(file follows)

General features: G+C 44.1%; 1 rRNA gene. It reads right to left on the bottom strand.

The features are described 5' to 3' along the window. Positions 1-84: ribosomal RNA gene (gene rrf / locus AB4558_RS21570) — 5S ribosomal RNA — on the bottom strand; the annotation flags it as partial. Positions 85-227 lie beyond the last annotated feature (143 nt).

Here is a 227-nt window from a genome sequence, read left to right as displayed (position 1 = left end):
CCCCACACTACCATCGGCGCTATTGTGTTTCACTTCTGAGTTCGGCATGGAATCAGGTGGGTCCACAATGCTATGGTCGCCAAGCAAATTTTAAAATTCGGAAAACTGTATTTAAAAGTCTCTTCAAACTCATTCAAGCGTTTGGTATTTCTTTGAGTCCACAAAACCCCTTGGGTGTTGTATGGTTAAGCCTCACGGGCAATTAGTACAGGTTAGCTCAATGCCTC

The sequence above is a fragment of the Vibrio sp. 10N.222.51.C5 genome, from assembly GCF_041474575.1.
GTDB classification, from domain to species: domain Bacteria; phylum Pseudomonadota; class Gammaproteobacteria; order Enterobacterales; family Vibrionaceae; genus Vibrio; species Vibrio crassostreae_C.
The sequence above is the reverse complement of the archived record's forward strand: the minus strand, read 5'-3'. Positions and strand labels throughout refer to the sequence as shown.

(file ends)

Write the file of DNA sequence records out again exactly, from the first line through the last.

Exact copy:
General features: G+C 44.1%; 1 rRNA gene. It reads right to left on the bottom strand.

The features are described 5' to 3' along the window. Positions 1-84: ribosomal RNA gene (gene rrf / locus AB4558_RS21570) — 5S ribosomal RNA — on the bottom strand; the annotation flags it as partial. Positions 85-227 lie beyond the last annotated feature (143 nt).

Here is a 227-nt window from a genome sequence, read left to right as displayed (position 1 = left end):
CCCCACACTACCATCGGCGCTATTGTGTTTCACTTCTGAGTTCGGCATGGAATCAGGTGGGTCCACAATGCTATGGTCGCCAAGCAAATTTTAAAATTCGGAAAACTGTATTTAAAAGTCTCTTCAAACTCATTCAAGCGTTTGGTATTTCTTTGAGTCCACAAAACCCCTTGGGTGTTGTATGGTTAAGCCTCACGGGCAATTAGTACAGGTTAGCTCAATGCCTC

The sequence above is a fragment of the Vibrio sp. 10N.222.51.C5 genome, from assembly GCF_041474575.1.
GTDB classification, from domain to species: domain Bacteria; phylum Pseudomonadota; class Gammaproteobacteria; order Enterobacterales; family Vibrionaceae; genus Vibrio; species Vibrio crassostreae_C.
The sequence above is the reverse complement of the archived record's forward strand: the minus strand, read 5'-3'. Positions and strand labels throughout refer to the sequence as shown.